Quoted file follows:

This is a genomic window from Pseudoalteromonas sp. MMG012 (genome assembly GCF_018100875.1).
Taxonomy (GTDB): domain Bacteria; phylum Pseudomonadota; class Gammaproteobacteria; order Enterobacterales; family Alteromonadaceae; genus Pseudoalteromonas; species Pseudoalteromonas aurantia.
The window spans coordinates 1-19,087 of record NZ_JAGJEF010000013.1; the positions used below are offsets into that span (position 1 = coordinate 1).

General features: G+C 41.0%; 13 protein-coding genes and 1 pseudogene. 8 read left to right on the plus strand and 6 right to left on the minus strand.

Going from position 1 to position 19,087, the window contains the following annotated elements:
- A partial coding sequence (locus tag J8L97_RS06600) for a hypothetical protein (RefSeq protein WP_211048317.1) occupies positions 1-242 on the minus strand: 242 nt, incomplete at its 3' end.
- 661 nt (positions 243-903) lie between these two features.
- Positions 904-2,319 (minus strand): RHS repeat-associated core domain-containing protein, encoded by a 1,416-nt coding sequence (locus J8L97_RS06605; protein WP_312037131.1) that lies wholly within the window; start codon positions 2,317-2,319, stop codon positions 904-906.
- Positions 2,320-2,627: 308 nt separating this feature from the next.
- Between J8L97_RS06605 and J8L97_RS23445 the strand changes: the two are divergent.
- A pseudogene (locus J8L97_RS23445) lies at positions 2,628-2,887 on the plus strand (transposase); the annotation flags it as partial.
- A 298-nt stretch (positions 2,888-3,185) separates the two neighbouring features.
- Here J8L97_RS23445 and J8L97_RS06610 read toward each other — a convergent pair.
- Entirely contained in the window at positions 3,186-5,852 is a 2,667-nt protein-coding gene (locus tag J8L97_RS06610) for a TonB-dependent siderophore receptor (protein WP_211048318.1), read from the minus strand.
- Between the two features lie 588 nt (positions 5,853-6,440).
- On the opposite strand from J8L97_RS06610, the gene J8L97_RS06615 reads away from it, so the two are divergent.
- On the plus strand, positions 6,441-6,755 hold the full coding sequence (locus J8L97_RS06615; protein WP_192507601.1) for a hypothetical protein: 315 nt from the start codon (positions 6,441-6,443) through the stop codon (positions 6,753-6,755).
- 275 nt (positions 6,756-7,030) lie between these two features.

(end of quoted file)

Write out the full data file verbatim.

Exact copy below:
This is a genomic window from Pseudoalteromonas sp. MMG012 (genome assembly GCF_018100875.1).
Taxonomy (GTDB): domain Bacteria; phylum Pseudomonadota; class Gammaproteobacteria; order Enterobacterales; family Alteromonadaceae; genus Pseudoalteromonas; species Pseudoalteromonas aurantia.
The window spans coordinates 1-19,087 of record NZ_JAGJEF010000013.1; the positions used below are offsets into that span (position 1 = coordinate 1).

General features: G+C 41.0%; 13 protein-coding genes and 1 pseudogene. 8 read left to right on the plus strand and 6 right to left on the minus strand.

Going from position 1 to position 19,087, the window contains the following annotated elements:
- A partial coding sequence (locus tag J8L97_RS06600) for a hypothetical protein (RefSeq protein WP_211048317.1) occupies positions 1-242 on the minus strand: 242 nt, incomplete at its 3' end.
- 661 nt (positions 243-903) lie between these two features.
- Positions 904-2,319 (minus strand): RHS repeat-associated core domain-containing protein, encoded by a 1,416-nt coding sequence (locus J8L97_RS06605; protein WP_312037131.1) that lies wholly within the window; start codon positions 2,317-2,319, stop codon positions 904-906.
- Positions 2,320-2,627: 308 nt separating this feature from the next.
- Between J8L97_RS06605 and J8L97_RS23445 the strand changes: the two are divergent.
- A pseudogene (locus J8L97_RS23445) lies at positions 2,628-2,887 on the plus strand (transposase); the annotation flags it as partial.
- A 298-nt stretch (positions 2,888-3,185) separates the two neighbouring features.
- Here J8L97_RS23445 and J8L97_RS06610 read toward each other — a convergent pair.
- Entirely contained in the window at positions 3,186-5,852 is a 2,667-nt protein-coding gene (locus tag J8L97_RS06610) for a TonB-dependent siderophore receptor (protein WP_211048318.1), read from the minus strand.
- Between the two features lie 588 nt (positions 5,853-6,440).
- On the opposite strand from J8L97_RS06610, the gene J8L97_RS06615 reads away from it, so the two are divergent.
- On the plus strand, positions 6,441-6,755 hold the full coding sequence (locus J8L97_RS06615; protein WP_192507601.1) for a hypothetical protein: 315 nt from the start codon (positions 6,441-6,443) through the stop codon (positions 6,753-6,755).
- 275 nt (positions 6,756-7,030) lie between these two features.